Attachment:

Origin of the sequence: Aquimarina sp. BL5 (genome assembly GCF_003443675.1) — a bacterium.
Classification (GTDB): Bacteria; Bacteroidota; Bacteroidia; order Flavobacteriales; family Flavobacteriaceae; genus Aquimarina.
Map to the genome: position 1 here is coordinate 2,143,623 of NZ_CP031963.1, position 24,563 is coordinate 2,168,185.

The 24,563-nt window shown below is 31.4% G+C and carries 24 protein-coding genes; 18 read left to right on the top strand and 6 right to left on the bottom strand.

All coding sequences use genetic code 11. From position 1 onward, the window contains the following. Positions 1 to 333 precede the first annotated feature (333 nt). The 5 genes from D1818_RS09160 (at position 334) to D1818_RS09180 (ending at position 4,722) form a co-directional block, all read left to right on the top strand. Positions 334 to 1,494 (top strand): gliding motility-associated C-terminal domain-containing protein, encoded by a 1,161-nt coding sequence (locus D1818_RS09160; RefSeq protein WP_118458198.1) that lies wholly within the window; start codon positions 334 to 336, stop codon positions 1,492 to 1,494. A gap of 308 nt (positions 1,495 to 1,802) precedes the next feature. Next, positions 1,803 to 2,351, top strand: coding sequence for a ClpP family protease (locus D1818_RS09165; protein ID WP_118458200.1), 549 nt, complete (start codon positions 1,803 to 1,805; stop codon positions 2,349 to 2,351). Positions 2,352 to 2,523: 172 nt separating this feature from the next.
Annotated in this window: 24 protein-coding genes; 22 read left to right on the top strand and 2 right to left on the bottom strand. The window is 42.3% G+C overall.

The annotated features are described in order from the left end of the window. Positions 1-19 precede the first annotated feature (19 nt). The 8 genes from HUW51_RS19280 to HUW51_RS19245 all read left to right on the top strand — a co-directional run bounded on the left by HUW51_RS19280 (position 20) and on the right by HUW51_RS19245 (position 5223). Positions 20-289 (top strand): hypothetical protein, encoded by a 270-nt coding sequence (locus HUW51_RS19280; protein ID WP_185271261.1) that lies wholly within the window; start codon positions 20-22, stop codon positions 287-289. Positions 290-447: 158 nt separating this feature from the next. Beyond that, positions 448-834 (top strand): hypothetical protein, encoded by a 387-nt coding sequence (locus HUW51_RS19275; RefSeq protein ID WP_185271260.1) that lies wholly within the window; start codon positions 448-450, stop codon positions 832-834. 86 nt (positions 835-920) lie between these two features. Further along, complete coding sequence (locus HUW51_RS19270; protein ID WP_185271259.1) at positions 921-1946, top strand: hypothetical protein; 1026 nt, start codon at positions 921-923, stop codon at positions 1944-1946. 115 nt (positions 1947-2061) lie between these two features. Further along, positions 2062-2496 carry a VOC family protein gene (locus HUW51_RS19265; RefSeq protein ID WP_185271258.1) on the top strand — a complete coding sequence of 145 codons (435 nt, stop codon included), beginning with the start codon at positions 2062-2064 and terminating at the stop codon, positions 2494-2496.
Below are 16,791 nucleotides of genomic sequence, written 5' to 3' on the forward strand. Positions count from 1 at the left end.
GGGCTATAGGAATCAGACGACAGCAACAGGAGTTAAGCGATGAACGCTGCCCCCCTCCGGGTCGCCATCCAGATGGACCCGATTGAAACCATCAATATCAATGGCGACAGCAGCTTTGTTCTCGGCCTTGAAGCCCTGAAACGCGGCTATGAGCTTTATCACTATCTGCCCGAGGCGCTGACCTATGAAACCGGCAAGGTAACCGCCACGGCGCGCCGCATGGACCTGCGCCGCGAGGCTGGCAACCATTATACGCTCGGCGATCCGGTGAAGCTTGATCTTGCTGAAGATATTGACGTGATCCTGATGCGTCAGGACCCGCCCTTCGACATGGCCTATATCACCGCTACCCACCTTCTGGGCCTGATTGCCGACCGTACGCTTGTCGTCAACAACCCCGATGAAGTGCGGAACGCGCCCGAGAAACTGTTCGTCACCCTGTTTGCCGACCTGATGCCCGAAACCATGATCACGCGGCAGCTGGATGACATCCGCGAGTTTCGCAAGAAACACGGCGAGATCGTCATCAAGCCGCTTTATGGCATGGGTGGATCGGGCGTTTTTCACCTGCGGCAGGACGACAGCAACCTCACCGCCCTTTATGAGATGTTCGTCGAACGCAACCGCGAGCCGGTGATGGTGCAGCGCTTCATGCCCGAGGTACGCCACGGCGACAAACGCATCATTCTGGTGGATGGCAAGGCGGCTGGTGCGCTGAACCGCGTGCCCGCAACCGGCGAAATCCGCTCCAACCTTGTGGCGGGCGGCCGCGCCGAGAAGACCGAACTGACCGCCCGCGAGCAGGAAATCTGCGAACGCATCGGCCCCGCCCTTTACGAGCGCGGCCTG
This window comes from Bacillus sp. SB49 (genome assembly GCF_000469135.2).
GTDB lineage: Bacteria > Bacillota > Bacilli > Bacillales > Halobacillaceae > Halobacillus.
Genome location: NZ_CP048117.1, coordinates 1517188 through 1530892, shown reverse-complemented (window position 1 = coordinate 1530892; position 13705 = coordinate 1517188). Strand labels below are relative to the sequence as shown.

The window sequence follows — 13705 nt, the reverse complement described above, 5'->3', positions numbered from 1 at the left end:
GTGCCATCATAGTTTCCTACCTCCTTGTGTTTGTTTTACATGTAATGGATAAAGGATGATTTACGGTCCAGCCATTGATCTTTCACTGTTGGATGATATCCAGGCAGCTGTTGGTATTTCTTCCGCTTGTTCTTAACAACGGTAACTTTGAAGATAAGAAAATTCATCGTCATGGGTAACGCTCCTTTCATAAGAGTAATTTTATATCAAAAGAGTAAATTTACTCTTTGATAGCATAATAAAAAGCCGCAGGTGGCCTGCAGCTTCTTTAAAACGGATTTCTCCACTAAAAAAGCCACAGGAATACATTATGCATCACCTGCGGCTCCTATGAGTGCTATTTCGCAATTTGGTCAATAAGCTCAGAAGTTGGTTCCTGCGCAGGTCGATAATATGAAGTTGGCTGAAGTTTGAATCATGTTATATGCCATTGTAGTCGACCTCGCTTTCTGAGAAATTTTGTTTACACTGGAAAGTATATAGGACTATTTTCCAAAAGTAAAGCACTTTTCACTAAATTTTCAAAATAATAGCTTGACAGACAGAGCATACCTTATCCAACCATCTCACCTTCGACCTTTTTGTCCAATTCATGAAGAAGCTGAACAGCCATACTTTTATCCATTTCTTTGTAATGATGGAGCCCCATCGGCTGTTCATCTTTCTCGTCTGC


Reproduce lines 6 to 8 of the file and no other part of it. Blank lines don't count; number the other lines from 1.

Annotated in this window: 24 protein-coding genes; 22 read left to right on the top strand and 2 right to left on the bottom strand. The window is 42.3% G+C overall.

The annotated features are described in order from the left end of the window. Positions 1-19 precede the first annotated feature (19 nt). The 8 genes from HUW51_RS19280 to HUW51_RS19245 all read left to right on the top strand — a co-directional run bounded on the left by HUW51_RS19280 (position 20) and on the right by HUW51_RS19245 (position 5223). Positions 20-289 (top strand): hypothetical protein, encoded by a 270-nt coding sequence (locus HUW51_RS19280; protein ID WP_185271261.1) that lies wholly within the window; start codon positions 20-22, stop codon positions 287-289. Positions 290-447: 158 nt separating this feature from the next. Beyond that, positions 448-834 (top strand): hypothetical protein, encoded by a 387-nt coding sequence (locus HUW51_RS19275; RefSeq protein ID WP_185271260.1) that lies wholly within the window; start codon positions 448-450, stop codon positions 832-834. 86 nt (positions 835-920) lie between these two features. Further along, complete coding sequence (locus HUW51_RS19270; protein ID WP_185271259.1) at positions 921-1946, top strand: hypothetical protein; 1026 nt, start codon at positions 921-923, stop codon at positions 1944-1946. 115 nt (positions 1947-2061) lie between these two features. Further along, positions 2062-2496 carry a VOC family protein gene (locus HUW51_RS19265; RefSeq protein ID WP_185271258.1) on the top strand — a complete coding sequence of 145 codons (435 nt, stop codon included), beginning with the start codon at positions 2062-2064 and terminating at the stop codon, positions 2494-2496.
Below are 16,791 nucleotides of genomic sequence, written 5' to 3' on the forward strand. Positions count from 1 at the left end.